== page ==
Vitamins, Nutraceutical Manufacturing and Dietary Supplements
Nutraceutical, a portmanteau of the words “nutrition” and “pharmaceutical”, is a food or food product that reportedly provides health and medical benefits, including the prevention and treatment of disease. Health Canada defines the term as “a product isolated or purified from foods that is generally sold in medicinal forms not usually associated with food. A nutraceutical is demonstrated to have a physiological benefit or provide protection against chronic disease.”Such products may range from isolated nutrients, dietary supplements and specific diets to genetically engineered foods, herbal products, and processed foods such as cereals, soups, and beverages. With recent developments in cellular-level nutraceutical agents, researchers, and medical practitioners are developing templates for integrating and assessing information from clinical studies on complementary and alternative therapies into responsible medical practice. The term nutraceutical was originally defined by Dr. Stephen L. DeFelice, founder and chairman of the Foundation of Innovation Medicine (FIM), Crawford, New Jersey.Since the term was coined by Dr. DeFelice, its meaning has been modified by Health Canada which defines nutraceutical as: a product isolated or purified from foods, and generally sold in medicinal forms not usually associated with food and demonstrated to have a physiological benefit or provide protection against chronic disease. Examples are beta-carotene and lycopene.The definition of nutraceutical that appears in the latest edition of the Merriam-Webster Dictionary is as follows: A food stuff (as a fortified food or a dietary supplement) that provides health benefits. Nutraceutical foods are not subject to the same testing and regulations as pharmaceutical drugs. The American Nutraceutical Association works with the Food & Drug Administration in consumer education, developing industry and scientific standards for products and manufacturers, and other related consumer protection roles.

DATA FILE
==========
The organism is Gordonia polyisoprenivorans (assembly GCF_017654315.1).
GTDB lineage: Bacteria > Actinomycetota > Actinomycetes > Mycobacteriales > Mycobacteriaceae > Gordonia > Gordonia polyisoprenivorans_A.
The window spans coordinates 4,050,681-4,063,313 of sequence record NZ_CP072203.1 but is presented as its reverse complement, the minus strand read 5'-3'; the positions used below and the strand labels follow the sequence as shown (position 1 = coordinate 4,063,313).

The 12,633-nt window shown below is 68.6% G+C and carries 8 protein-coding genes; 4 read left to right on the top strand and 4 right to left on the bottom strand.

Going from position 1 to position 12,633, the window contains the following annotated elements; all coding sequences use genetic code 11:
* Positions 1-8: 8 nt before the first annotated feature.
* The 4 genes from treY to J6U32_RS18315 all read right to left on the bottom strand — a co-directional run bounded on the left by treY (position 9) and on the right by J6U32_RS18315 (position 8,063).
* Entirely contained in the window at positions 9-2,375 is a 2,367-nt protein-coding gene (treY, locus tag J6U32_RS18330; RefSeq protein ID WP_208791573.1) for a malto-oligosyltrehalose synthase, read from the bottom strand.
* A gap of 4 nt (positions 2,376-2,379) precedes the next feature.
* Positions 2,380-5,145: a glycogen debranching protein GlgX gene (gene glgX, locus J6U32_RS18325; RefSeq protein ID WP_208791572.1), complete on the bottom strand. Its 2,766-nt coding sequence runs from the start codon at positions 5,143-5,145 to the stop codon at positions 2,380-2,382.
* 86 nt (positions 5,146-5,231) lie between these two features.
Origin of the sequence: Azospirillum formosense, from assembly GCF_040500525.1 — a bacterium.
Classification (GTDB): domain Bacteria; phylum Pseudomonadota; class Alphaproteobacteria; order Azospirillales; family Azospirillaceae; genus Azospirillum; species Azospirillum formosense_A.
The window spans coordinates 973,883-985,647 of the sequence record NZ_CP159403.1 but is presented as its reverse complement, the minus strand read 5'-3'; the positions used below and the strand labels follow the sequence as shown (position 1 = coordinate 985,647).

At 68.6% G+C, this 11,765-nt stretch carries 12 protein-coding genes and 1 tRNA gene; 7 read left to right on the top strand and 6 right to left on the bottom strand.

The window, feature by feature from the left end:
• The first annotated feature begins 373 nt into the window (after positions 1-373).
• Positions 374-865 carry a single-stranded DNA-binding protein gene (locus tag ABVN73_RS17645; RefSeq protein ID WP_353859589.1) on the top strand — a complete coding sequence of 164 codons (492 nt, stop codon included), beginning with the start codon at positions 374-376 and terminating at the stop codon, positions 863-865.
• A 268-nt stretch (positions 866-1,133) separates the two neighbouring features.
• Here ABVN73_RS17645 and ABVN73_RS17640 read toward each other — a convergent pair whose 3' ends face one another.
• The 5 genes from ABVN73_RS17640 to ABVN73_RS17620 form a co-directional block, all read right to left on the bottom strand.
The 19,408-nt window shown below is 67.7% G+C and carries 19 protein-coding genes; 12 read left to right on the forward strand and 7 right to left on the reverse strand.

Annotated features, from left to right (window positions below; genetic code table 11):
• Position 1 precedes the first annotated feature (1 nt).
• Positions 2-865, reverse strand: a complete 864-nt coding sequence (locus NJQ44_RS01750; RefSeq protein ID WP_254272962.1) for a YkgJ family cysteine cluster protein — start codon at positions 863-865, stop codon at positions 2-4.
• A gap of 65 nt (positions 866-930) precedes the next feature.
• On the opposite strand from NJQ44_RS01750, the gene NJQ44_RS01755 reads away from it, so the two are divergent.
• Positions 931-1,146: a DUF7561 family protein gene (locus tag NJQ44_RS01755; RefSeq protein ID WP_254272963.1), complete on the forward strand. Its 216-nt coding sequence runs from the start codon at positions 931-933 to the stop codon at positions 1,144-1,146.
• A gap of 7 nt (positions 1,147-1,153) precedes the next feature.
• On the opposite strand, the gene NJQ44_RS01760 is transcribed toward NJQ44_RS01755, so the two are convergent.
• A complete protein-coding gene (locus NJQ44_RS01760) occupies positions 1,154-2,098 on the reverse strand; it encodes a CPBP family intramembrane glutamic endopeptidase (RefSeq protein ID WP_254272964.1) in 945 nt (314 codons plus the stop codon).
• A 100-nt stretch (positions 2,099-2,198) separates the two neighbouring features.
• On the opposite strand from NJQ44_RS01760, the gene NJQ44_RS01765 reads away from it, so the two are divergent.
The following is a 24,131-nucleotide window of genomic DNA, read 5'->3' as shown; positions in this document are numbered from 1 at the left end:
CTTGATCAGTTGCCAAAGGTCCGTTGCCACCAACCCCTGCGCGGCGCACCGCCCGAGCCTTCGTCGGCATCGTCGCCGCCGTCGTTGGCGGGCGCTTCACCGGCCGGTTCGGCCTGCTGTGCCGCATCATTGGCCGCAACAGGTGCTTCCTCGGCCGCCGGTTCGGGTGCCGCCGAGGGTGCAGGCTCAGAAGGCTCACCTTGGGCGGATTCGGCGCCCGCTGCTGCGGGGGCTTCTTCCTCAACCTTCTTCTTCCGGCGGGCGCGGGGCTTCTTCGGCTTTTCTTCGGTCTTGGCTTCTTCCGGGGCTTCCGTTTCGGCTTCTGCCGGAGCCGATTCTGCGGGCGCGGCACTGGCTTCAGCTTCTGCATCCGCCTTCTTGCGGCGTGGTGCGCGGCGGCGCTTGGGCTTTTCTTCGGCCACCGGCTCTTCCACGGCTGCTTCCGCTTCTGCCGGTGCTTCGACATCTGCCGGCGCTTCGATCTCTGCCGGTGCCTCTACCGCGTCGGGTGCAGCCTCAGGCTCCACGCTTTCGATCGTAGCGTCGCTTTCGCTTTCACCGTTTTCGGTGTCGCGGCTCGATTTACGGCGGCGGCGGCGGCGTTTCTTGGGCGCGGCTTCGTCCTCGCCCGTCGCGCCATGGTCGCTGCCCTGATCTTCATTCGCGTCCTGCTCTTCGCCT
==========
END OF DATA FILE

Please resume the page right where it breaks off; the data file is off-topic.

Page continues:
Nutraceuticals is a broad umbrella term used to describe any product derived from food sources that provides extra health benefits in addition to the basic nutritional value found in foods. Products typically claim to prevent chronic diseases, improve health, delay the aging process, and increase life expectancy.
There is minimal regulation over which products are allowed to display the nutraceutical term on their labels. Because of this, the term is often used to market products with varying uses and effectiveness. The definition of nutraceuticals and related products often depend on the source. Members of the medical community desire that the nutraceutical term be more clearly established in order to distinguish between the wide varieties of products out there.There are multiple different types of products that may fall under the category of nutraceuticals.
A dietary supplement is a product that contains nutrients derived from food products that are concentrated in liquid or capsule form. The Dietary Supplement Health and Education Act (DSHEA) of 1994 defined generally what constitutes a dietary supplement. “A dietary supplement is a product taken by mouth that contains a “dietary ingredient” intended to supplement the diet. The “dietary ingredients” in these products may include: vitamins, minerals, herbs or other botanicals, amino acids, and substances such as enzymes, organ tissues, glandulars, and metabolites. Dietary supplements can also be extracts or concentrates, and may be found in many forms such as tablets, capsules, softgels, gelcaps, liquids, or powders.”